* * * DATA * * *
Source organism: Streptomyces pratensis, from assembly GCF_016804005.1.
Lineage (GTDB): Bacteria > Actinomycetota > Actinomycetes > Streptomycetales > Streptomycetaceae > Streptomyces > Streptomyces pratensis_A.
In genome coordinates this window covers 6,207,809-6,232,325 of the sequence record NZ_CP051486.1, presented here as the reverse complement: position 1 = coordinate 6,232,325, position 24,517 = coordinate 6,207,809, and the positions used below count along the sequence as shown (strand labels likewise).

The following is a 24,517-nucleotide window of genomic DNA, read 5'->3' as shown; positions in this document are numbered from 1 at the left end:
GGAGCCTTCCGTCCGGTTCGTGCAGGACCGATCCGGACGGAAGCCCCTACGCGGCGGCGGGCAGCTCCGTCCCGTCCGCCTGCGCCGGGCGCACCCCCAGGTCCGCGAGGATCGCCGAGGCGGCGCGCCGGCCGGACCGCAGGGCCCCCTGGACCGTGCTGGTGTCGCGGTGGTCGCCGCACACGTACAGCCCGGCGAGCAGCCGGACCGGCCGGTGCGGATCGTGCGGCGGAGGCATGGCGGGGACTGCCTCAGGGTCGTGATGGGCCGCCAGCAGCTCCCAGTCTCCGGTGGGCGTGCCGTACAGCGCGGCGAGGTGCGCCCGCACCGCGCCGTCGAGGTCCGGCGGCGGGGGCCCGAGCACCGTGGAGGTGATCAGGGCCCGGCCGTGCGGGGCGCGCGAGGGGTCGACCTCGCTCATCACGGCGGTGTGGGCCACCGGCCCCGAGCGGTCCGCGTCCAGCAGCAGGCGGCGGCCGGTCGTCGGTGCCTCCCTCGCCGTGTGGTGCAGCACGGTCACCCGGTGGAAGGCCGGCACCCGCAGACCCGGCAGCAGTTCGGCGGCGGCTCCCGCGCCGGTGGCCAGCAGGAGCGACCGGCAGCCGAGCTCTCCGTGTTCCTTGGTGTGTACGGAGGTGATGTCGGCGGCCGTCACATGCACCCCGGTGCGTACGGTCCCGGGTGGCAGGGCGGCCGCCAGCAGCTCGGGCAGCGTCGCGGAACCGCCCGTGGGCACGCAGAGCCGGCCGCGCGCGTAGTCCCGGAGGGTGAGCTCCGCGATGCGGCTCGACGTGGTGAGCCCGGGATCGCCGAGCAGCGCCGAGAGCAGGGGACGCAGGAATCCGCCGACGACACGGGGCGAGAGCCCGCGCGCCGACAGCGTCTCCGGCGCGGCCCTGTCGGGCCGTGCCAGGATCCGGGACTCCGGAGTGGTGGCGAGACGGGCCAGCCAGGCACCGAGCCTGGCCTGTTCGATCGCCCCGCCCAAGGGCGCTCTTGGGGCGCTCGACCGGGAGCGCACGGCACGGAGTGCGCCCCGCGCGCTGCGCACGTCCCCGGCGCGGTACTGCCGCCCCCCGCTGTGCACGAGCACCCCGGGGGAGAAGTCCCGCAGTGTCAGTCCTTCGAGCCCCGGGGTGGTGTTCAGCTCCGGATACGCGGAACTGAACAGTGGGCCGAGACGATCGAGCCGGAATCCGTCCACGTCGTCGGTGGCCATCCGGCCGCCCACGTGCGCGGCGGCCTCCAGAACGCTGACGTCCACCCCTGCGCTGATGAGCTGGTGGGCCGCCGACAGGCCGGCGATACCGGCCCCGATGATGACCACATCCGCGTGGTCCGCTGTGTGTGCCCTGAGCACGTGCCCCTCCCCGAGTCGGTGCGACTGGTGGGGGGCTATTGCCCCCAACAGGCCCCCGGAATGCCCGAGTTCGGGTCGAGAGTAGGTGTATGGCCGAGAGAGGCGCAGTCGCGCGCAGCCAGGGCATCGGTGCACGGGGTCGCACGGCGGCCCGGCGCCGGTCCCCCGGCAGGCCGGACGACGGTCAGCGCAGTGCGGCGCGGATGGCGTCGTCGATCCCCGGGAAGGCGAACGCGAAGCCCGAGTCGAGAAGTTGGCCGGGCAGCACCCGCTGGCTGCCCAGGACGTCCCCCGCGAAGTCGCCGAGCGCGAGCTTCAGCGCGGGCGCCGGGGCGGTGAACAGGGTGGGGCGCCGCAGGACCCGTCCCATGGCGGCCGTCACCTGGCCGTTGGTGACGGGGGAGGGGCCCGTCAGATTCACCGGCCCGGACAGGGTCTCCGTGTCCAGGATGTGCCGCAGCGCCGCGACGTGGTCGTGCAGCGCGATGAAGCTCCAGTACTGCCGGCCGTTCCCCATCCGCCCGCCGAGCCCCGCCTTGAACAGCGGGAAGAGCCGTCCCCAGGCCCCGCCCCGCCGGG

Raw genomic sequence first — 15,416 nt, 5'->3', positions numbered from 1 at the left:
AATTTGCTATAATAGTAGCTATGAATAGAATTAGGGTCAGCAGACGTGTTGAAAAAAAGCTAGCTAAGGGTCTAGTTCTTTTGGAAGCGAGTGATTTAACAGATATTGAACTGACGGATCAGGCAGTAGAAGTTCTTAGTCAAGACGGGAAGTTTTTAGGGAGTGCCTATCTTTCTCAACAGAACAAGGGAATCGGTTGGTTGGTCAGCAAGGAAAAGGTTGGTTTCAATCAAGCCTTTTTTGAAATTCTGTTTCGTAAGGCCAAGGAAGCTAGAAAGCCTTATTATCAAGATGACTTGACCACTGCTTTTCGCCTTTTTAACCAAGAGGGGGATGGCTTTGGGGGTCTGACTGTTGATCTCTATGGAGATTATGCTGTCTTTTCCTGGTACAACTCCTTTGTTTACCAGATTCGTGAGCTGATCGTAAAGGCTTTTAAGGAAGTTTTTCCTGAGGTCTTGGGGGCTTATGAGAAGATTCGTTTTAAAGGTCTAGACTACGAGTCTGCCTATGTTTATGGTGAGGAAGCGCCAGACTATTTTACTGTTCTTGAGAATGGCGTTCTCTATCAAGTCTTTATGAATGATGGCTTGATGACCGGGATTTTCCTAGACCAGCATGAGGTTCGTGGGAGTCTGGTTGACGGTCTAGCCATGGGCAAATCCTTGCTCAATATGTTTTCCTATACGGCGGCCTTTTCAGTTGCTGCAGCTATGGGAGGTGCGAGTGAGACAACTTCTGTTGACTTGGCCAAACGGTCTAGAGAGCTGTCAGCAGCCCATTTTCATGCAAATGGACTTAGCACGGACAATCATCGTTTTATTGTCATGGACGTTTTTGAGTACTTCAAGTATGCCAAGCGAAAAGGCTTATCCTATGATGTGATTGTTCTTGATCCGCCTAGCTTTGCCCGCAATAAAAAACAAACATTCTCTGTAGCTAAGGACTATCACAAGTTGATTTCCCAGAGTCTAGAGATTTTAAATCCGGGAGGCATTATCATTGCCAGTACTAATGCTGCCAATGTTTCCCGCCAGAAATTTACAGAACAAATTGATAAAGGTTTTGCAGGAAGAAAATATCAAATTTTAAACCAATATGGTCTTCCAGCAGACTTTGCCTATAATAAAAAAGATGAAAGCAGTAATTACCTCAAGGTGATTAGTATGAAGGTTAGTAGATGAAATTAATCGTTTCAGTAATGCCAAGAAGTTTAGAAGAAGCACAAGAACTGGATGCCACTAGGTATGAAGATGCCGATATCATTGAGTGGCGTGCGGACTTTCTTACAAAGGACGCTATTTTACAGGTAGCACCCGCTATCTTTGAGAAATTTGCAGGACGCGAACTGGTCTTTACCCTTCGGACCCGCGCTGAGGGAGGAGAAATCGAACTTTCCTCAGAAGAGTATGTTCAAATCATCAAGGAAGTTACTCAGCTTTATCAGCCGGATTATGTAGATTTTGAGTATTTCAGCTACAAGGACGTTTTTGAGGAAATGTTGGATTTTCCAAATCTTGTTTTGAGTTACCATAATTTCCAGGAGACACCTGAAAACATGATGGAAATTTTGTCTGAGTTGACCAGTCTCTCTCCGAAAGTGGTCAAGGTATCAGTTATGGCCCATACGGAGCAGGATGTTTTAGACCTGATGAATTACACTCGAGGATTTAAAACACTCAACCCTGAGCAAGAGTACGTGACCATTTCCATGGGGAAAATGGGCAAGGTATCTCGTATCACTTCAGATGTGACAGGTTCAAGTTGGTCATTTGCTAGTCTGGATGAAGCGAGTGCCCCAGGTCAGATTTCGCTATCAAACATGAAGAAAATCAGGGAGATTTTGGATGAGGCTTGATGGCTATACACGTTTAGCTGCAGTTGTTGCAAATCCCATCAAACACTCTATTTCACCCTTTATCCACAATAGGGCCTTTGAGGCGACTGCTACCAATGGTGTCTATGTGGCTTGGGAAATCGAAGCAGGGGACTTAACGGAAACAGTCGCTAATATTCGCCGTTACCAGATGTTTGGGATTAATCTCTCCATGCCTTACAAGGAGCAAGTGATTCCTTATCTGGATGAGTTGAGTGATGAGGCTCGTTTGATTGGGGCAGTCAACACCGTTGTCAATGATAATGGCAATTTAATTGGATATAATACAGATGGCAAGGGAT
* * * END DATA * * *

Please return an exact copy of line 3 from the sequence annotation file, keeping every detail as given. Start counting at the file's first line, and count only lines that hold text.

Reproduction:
In genome coordinates this window covers 6,207,809-6,232,325 of the sequence record NZ_CP051486.1, presented here as the reverse complement: position 1 = coordinate 6,232,325, position 24,517 = coordinate 6,207,809, and the positions used below count along the sequence as shown (strand labels likewise).